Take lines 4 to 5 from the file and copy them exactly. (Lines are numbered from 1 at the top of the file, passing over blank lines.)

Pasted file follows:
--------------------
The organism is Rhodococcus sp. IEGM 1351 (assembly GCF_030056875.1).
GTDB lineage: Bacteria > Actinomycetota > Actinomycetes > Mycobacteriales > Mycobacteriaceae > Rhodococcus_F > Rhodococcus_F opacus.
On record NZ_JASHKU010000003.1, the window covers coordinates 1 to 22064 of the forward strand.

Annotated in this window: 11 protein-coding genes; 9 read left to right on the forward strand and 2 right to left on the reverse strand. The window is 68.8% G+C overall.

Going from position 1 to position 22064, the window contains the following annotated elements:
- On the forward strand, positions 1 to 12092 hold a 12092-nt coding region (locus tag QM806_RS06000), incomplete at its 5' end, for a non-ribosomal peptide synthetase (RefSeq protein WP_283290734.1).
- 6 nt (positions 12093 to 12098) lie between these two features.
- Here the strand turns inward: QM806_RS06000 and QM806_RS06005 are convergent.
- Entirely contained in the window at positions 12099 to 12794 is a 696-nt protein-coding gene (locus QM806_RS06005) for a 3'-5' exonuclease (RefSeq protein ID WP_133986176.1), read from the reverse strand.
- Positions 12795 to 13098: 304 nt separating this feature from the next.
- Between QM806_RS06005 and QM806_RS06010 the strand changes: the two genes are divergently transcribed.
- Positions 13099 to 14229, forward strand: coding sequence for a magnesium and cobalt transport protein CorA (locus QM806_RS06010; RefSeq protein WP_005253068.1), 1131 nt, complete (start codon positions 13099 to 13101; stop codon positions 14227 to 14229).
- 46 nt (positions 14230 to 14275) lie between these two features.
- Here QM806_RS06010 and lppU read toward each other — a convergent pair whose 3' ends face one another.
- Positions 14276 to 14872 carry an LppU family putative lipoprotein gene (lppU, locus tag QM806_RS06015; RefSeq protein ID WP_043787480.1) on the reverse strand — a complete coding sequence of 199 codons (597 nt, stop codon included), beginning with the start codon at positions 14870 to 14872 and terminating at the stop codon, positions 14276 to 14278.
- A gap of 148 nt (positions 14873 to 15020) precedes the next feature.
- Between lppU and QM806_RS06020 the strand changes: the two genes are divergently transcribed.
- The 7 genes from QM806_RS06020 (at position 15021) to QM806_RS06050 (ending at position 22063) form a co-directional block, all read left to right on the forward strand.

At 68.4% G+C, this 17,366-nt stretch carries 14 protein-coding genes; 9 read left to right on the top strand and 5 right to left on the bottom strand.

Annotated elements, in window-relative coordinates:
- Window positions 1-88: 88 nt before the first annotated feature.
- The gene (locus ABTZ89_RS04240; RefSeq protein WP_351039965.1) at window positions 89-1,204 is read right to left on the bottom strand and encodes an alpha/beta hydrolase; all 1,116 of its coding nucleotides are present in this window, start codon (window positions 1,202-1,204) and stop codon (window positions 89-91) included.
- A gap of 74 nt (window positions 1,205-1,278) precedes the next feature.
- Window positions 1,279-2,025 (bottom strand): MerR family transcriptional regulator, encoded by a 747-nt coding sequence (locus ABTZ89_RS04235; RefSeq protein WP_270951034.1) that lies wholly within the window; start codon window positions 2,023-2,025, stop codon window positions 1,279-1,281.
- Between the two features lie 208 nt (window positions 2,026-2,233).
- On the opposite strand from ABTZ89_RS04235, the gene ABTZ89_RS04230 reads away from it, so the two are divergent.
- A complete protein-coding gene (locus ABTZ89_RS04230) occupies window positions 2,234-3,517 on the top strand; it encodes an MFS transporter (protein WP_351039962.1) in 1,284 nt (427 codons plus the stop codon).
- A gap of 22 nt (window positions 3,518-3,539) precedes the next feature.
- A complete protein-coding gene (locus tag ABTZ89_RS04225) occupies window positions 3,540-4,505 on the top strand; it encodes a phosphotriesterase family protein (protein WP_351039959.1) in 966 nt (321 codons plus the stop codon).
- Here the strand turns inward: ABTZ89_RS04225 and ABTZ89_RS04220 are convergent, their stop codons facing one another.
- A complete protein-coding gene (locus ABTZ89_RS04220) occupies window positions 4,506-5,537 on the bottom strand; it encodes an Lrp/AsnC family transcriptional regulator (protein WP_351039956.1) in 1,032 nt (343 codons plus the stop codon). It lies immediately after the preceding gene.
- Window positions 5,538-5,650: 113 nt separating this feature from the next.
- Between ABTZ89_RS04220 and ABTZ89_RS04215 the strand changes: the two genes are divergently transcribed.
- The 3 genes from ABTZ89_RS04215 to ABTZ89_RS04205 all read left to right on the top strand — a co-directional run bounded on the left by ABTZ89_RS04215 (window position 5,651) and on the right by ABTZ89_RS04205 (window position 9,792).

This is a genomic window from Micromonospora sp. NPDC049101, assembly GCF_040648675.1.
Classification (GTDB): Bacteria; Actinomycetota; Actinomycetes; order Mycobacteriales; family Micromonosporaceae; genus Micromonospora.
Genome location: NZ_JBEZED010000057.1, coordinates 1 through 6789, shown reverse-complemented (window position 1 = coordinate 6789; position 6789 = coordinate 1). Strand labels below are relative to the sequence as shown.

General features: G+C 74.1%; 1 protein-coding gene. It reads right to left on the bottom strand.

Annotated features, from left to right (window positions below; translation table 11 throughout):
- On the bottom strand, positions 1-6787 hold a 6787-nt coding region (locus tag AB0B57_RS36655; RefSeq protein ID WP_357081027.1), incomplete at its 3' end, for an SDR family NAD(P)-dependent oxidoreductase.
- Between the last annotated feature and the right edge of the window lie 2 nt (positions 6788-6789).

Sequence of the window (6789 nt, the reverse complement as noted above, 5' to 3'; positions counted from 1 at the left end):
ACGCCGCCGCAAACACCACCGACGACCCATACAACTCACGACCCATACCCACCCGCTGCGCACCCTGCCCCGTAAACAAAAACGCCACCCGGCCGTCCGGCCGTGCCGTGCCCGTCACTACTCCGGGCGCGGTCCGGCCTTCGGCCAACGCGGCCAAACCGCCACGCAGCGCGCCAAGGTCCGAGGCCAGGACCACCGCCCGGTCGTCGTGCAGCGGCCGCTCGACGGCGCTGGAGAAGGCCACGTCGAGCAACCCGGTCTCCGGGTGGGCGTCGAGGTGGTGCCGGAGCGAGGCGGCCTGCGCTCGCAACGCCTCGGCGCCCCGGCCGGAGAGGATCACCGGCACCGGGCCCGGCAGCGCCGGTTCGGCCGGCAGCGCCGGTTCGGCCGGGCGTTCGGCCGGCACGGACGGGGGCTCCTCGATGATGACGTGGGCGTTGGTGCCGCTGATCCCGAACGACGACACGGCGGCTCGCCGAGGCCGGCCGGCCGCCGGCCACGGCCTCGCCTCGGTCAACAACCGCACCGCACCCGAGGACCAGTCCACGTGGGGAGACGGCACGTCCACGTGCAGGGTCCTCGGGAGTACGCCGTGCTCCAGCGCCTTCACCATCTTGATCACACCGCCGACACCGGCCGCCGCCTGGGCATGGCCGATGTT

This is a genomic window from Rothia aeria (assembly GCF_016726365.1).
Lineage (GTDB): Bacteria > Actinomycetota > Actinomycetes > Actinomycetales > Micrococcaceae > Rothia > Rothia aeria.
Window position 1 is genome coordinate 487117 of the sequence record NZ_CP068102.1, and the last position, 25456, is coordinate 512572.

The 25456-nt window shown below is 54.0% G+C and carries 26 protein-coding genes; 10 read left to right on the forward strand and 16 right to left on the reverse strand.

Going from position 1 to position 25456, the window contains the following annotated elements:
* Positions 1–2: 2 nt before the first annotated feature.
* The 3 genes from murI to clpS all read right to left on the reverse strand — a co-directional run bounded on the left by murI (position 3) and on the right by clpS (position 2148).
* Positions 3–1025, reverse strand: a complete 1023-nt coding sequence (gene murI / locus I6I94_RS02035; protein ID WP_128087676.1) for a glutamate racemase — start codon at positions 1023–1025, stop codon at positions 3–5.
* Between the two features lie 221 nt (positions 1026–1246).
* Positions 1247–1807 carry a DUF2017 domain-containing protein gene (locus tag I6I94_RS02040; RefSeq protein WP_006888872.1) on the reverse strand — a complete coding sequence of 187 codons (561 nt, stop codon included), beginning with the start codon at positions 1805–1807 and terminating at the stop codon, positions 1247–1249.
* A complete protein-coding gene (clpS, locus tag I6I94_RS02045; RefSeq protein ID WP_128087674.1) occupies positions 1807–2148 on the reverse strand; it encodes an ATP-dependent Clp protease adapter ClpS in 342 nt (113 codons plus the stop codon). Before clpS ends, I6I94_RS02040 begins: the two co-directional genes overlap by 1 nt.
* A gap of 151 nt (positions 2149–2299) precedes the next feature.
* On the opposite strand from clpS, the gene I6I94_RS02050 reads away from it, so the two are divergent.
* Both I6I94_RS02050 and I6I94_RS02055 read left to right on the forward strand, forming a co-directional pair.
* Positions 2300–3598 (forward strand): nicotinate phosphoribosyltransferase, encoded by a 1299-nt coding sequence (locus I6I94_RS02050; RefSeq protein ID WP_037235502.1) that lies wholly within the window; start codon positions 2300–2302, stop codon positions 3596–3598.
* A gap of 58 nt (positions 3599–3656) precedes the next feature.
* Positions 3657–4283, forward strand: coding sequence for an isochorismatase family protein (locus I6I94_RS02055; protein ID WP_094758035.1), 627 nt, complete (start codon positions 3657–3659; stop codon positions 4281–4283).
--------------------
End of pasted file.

Annotated in this window: 11 protein-coding genes; 9 read left to right on the forward strand and 2 right to left on the reverse strand. The window is 68.8% G+C overall.

Going from position 1 to position 22064, the window contains the following annotated elements: